Recent boycotts have powerful impact
March 31, 2017
Since the Election in Nov. and the Inauguration in Jan., many people have been organizing protests in response as ways to express their outrage. Protests have ranged from full on marches to boycotting apps such as uber. Company protests have been growing in size and organizations such as #grabyourwallet have been putting Trump-related companies on blast to the public. They have been generating buzz around controversial brands, causing people to believe that these boycotts do work.
Recently, the hashtag #DeleteUber went flying around social media, urging those with the app to get rid of it in response to uber finding a way to profit from an anti-Trump rally at JFK airport, as well as sexual assault allegations made by former Uber engineer. Since this hashtag came out, more than 200,000 people have done as the tag states.
The response to this, in the grand scheme of things, is not technically significant. However, to have such a large response to something as simple as a hashtag, this is impressive in such a politically divided country.
Boycotts such as these are not strictly Trump-related however. Right wing boycotts have been organized as well, such as the tag #AnywhereButTarget in response to Target encouraging transgender team members to utilise whichever bathroom they felt comfortable with. It also was organized in response to LGBT+ inclusive advertising.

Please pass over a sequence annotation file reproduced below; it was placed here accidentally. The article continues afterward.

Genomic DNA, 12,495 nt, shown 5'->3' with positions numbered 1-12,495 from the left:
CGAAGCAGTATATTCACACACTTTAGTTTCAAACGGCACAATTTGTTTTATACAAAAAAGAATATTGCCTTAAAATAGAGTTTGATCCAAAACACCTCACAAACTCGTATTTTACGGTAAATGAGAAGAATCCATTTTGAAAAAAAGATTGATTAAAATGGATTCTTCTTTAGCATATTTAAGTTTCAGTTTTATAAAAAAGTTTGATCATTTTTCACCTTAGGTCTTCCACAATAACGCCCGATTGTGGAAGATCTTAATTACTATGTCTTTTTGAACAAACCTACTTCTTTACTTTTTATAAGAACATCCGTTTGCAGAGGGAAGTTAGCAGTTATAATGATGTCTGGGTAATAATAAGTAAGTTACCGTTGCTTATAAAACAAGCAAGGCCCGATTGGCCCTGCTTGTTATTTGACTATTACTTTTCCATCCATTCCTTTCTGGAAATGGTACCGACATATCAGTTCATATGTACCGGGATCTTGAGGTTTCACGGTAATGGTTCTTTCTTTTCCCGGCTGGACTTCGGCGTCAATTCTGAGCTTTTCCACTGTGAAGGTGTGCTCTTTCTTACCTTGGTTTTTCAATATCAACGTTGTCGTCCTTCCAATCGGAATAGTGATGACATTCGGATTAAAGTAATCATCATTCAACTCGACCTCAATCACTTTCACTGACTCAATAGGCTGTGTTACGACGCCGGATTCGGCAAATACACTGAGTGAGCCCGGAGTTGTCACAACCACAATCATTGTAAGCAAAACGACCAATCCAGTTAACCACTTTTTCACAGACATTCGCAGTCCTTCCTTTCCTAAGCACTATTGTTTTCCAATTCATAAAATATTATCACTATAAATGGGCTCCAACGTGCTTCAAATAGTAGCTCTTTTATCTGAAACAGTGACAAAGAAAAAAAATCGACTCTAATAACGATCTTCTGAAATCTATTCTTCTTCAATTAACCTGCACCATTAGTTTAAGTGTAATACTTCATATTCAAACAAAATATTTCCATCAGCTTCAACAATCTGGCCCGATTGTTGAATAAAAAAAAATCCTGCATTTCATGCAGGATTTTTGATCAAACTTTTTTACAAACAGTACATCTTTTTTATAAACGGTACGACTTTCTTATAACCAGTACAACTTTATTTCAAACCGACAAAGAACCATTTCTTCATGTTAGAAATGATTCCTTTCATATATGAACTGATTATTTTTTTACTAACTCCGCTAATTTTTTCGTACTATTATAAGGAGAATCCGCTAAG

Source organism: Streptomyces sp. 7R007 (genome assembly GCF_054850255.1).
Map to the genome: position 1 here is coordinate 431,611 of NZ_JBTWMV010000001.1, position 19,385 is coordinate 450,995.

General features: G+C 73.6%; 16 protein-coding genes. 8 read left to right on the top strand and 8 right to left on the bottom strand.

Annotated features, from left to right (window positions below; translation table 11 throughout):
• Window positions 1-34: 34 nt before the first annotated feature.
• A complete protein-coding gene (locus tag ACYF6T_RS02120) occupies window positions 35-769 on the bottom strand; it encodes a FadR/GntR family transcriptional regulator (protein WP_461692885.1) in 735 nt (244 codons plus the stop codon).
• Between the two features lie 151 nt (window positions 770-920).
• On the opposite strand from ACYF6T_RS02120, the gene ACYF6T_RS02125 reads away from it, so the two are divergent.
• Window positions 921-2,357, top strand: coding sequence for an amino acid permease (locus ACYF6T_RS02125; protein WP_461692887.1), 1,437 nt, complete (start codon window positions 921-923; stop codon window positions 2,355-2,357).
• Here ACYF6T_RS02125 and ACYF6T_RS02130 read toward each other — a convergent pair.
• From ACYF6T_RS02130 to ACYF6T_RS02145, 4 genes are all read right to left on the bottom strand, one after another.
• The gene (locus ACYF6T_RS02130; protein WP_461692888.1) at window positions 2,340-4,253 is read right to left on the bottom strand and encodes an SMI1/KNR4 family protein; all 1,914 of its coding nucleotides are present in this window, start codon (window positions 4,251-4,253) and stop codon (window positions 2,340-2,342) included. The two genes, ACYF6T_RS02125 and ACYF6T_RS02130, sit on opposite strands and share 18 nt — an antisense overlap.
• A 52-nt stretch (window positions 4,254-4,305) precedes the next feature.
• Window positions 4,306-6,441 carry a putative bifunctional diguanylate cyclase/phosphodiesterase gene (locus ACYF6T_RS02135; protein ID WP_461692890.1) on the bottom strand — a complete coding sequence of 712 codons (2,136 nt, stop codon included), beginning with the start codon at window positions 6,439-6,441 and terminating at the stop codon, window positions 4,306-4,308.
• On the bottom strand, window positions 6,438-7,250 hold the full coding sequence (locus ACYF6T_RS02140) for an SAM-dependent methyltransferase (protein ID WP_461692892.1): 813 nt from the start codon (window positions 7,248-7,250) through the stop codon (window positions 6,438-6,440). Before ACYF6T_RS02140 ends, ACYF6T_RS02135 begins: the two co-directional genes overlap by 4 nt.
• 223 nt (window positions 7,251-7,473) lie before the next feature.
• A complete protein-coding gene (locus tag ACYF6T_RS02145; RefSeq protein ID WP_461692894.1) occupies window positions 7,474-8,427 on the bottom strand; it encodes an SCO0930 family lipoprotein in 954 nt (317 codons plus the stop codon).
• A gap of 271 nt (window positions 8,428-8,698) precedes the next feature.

This boycott proves to conservatives that boycotts are not just ‘Liberal Shenanigans’, and can be applied to any situation. This further proves that boycotts can work, and are not just a waste of time.
Boycotts do not always work. In capitalistic America, it can be hard to convince consumers to change their consumption tendencies. While those who feel very strongly about their ideologies are more willing to participate, many Americans feel more neutral, and are not as willing.
American habit can be detrimental to progress in United States government, whether it is Democratic or Republican. If we don’t attempt to make change, it will never happen, and then people will just continue to be upset.
Though it may be hard for Americans to change their consumer habits, the large consumer culture of the US is what makes these boycotts have an impact. Without the customer, brands can’t thrive in such a capitalistic country, and are forced to make changes that will reel the customer back in.
This capitalistic nature makes these boycotts successful, and then with the forced response, higher powers will see that people want change in their world.